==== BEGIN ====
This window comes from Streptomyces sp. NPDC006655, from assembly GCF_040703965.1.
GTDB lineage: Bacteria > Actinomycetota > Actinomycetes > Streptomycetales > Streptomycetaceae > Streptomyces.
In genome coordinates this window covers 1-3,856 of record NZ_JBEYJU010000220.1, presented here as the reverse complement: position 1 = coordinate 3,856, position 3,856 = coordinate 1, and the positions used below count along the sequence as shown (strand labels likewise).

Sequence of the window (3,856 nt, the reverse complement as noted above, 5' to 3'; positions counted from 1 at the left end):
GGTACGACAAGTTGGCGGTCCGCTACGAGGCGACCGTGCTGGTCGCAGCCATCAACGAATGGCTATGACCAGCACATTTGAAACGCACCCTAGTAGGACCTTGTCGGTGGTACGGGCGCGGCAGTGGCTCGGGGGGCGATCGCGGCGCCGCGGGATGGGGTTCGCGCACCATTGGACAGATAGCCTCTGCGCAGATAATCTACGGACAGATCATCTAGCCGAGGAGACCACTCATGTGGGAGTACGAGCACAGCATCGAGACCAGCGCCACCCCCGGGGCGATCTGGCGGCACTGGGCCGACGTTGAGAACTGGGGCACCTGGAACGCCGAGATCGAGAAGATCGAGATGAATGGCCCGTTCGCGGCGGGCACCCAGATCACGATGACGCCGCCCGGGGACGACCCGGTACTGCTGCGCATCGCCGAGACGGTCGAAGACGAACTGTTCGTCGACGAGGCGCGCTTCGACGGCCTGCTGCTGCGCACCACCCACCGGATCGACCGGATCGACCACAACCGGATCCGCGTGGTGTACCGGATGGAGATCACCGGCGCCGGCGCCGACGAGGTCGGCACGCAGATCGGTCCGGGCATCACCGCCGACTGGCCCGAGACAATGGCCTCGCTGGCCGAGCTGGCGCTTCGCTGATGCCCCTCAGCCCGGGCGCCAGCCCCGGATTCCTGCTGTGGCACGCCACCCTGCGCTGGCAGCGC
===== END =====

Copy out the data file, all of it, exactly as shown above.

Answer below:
This window comes from Streptomyces sp. NPDC006655, from assembly GCF_040703965.1.
GTDB lineage: Bacteria > Actinomycetota > Actinomycetes > Streptomycetales > Streptomycetaceae > Streptomyces.
In genome coordinates this window covers 1-3,856 of record NZ_JBEYJU010000220.1, presented here as the reverse complement: position 1 = coordinate 3,856, position 3,856 = coordinate 1, and the positions used below count along the sequence as shown (strand labels likewise).

Sequence of the window (3,856 nt, the reverse complement as noted above, 5' to 3'; positions counted from 1 at the left end):
GGTACGACAAGTTGGCGGTCCGCTACGAGGCGACCGTGCTGGTCGCAGCCATCAACGAATGGCTATGACCAGCACATTTGAAACGCACCCTAGTAGGACCTTGTCGGTGGTACGGGCGCGGCAGTGGCTCGGGGGGCGATCGCGGCGCCGCGGGATGGGGTTCGCGCACCATTGGACAGATAGCCTCTGCGCAGATAATCTACGGACAGATCATCTAGCCGAGGAGACCACTCATGTGGGAGTACGAGCACAGCATCGAGACCAGCGCCACCCCCGGGGCGATCTGGCGGCACTGGGCCGACGTTGAGAACTGGGGCACCTGGAACGCCGAGATCGAGAAGATCGAGATGAATGGCCCGTTCGCGGCGGGCACCCAGATCACGATGACGCCGCCCGGGGACGACCCGGTACTGCTGCGCATCGCCGAGACGGTCGAAGACGAACTGTTCGTCGACGAGGCGCGCTTCGACGGCCTGCTGCTGCGCACCACCCACCGGATCGACCGGATCGACCACAACCGGATCCGCGTGGTGTACCGGATGGAGATCACCGGCGCCGGCGCCGACGAGGTCGGCACGCAGATCGGTCCGGGCATCACCGCCGACTGGCCCGAGACAATGGCCTCGCTGGCCGAGCTGGCGCTTCGCTGATGCCCCTCAGCCCGGGCGCCAGCCCCGGATTCCTGCTGTGGCACGCCACCCTGCGCTGGCAGCGC